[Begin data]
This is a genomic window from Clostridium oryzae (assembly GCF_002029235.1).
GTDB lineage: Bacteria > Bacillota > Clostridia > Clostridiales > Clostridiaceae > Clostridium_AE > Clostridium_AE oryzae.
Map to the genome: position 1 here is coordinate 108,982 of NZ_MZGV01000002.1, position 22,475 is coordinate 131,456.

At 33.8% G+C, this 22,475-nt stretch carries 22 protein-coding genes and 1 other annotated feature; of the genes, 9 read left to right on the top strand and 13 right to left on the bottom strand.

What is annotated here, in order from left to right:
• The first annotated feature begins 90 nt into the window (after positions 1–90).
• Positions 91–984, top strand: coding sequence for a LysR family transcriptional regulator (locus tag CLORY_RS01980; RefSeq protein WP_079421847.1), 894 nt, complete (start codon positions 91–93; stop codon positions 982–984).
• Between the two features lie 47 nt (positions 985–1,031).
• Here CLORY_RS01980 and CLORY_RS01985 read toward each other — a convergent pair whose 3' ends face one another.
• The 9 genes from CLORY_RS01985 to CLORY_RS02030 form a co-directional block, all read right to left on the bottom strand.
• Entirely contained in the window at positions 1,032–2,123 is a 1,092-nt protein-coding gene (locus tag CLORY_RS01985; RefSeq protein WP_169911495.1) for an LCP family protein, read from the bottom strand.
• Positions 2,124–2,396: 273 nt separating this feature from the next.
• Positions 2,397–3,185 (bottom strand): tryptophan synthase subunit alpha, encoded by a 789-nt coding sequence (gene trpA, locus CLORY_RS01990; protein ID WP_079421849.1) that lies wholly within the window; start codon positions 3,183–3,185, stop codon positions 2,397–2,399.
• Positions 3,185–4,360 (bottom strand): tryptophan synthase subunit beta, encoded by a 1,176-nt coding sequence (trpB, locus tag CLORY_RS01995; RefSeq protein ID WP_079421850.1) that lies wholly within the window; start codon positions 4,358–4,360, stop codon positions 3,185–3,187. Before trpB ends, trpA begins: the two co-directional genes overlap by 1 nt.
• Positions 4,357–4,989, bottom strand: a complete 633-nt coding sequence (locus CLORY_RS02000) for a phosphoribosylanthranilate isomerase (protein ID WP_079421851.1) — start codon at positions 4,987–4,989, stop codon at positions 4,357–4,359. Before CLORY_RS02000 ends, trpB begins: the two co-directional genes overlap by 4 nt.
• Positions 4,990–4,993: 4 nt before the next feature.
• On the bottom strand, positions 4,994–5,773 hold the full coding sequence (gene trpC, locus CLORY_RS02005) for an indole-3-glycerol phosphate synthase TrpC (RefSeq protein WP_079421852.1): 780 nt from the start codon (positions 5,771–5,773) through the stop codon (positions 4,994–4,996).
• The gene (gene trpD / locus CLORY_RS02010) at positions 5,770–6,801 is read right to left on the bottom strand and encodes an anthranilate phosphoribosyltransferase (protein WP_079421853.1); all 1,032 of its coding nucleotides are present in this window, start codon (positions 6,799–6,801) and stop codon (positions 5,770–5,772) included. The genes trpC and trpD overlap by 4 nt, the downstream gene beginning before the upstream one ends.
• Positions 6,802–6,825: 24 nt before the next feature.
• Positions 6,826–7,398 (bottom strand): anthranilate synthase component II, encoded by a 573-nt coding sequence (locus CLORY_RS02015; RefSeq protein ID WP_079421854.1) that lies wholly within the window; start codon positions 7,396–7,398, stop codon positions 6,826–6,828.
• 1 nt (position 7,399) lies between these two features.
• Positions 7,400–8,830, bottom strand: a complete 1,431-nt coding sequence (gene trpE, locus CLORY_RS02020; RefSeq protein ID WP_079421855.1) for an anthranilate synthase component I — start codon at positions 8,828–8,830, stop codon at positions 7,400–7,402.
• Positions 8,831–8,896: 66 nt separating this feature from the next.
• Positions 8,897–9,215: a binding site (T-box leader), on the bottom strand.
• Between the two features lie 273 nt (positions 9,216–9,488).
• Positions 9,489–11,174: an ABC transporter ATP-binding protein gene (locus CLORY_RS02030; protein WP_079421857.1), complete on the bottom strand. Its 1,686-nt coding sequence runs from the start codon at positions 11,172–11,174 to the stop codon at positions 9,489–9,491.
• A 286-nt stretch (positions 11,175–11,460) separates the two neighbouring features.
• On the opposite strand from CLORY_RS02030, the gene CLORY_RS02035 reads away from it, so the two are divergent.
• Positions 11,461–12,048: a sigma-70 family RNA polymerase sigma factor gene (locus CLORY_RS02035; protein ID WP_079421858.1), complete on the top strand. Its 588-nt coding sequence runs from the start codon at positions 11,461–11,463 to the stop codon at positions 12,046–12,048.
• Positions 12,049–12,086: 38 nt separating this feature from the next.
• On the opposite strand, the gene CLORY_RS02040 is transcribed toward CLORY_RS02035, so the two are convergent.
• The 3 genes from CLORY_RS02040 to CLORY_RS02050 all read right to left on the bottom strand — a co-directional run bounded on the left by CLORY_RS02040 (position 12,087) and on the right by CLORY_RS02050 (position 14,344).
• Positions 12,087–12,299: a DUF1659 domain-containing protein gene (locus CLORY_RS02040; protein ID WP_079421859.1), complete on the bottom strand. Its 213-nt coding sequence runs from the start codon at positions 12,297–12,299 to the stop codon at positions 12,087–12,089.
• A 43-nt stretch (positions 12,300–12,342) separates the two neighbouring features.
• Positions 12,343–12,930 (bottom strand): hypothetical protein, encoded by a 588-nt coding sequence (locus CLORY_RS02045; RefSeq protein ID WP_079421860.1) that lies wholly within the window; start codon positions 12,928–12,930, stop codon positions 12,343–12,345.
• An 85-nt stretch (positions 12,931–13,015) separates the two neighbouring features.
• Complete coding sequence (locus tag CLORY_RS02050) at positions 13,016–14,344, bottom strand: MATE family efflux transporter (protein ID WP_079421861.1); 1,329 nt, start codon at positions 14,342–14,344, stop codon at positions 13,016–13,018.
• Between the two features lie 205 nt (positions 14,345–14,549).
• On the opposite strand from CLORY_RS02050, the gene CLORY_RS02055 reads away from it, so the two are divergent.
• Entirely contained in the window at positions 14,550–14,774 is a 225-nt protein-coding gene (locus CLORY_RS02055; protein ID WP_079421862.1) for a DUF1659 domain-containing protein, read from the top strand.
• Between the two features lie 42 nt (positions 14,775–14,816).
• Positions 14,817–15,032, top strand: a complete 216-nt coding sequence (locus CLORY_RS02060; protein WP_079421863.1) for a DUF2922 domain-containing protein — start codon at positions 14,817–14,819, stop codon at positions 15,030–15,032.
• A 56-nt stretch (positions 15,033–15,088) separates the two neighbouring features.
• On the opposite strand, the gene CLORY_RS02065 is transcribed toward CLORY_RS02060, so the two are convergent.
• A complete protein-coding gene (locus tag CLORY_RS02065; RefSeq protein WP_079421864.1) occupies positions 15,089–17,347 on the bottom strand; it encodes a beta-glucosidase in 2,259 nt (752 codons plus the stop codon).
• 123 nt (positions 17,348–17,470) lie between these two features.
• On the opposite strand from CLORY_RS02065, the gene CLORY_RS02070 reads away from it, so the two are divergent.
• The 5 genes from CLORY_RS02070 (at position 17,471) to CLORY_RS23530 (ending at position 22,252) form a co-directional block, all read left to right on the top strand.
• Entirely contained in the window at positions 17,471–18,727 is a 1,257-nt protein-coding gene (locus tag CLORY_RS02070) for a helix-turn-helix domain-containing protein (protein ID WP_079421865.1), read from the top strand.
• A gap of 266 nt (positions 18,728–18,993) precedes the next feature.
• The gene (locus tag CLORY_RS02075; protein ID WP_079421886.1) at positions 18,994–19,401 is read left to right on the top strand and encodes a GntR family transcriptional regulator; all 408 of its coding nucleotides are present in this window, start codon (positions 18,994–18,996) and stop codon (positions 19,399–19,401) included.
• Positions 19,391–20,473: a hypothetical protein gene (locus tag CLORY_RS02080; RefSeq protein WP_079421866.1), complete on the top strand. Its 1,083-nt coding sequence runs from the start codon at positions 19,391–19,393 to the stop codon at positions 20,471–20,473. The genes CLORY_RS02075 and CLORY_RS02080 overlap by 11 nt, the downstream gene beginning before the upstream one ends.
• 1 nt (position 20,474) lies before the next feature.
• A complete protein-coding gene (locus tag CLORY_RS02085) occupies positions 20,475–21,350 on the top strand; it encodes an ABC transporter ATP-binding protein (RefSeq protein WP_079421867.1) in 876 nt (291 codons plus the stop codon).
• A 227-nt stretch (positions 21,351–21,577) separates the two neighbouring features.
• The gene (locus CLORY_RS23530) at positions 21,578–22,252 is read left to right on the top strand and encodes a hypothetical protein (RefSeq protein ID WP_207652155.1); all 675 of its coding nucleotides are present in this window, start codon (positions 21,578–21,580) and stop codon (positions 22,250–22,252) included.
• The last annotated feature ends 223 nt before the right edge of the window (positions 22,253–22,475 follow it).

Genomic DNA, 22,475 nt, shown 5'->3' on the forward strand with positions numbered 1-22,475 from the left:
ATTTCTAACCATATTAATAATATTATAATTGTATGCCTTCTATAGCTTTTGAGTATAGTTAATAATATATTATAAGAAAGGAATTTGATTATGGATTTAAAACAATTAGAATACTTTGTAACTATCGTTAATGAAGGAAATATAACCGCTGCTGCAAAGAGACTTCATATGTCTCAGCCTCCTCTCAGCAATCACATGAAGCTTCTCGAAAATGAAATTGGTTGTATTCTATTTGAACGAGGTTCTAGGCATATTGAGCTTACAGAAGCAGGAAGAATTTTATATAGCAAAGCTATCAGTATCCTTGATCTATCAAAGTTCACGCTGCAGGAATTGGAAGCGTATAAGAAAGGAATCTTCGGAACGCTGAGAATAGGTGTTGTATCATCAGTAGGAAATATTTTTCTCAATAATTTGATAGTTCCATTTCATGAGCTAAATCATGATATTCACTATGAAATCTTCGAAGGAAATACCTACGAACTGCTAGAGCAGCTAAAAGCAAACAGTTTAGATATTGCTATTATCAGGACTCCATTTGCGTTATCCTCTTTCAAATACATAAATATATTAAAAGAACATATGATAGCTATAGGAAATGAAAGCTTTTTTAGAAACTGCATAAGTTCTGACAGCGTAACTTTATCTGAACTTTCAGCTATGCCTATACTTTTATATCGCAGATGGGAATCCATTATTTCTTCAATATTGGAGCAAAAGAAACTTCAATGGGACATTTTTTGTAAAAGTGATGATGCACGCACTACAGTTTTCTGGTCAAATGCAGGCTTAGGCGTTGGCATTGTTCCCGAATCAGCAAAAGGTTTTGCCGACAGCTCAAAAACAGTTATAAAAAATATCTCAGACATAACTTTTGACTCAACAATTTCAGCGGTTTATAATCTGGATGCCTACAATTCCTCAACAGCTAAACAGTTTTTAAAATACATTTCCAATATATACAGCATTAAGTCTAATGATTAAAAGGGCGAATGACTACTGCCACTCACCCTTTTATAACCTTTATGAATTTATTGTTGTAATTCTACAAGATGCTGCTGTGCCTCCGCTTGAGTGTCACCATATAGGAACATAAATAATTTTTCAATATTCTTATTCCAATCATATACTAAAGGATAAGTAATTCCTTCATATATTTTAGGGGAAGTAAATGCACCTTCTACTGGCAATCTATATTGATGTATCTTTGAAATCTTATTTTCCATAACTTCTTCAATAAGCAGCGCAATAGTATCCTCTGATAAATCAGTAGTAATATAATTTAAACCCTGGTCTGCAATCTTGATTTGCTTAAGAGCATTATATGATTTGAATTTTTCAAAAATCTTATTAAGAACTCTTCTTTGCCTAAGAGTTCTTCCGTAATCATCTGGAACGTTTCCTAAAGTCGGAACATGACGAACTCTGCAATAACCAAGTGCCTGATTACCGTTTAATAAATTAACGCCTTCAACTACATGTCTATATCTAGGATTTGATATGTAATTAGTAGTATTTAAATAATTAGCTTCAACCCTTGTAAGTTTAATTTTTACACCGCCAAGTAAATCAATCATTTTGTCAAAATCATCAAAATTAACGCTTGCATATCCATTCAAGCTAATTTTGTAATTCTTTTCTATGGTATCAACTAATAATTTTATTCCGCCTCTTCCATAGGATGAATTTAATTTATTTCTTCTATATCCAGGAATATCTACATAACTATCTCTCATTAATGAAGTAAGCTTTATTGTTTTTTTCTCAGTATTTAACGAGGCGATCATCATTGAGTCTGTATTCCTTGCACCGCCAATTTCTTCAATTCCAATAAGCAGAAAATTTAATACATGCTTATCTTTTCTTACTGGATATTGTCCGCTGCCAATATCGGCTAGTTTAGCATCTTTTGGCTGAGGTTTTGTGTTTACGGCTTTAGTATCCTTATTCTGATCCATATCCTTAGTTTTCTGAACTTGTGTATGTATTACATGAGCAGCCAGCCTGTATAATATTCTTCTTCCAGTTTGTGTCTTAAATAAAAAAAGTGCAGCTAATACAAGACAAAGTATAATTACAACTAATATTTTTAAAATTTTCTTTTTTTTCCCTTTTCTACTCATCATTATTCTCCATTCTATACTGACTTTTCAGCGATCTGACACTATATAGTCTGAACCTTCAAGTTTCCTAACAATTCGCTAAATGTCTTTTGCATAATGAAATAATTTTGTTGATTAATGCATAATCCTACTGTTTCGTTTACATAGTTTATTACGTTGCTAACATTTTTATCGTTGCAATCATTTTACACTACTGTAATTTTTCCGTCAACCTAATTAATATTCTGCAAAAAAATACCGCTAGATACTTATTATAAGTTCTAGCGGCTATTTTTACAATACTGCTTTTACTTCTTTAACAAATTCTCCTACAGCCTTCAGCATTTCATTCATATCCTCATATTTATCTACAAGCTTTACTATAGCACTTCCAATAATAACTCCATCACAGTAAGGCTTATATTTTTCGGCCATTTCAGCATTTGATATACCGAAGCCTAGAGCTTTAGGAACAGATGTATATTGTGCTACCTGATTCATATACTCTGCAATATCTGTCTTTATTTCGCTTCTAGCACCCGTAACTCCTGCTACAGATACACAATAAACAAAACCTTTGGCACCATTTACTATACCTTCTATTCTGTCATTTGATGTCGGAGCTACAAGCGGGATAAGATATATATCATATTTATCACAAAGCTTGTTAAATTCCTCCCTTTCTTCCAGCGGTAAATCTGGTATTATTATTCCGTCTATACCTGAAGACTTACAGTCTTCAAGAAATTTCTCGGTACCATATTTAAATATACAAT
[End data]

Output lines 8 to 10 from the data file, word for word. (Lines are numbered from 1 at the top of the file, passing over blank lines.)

• Between the two features lie 47 nt (positions 985–1,031).
• Here CLORY_RS01980 and CLORY_RS01985 read toward each other — a convergent pair whose 3' ends face one another.
• The 9 genes from CLORY_RS01985 to CLORY_RS02030 form a co-directional block, all read right to left on the bottom strand.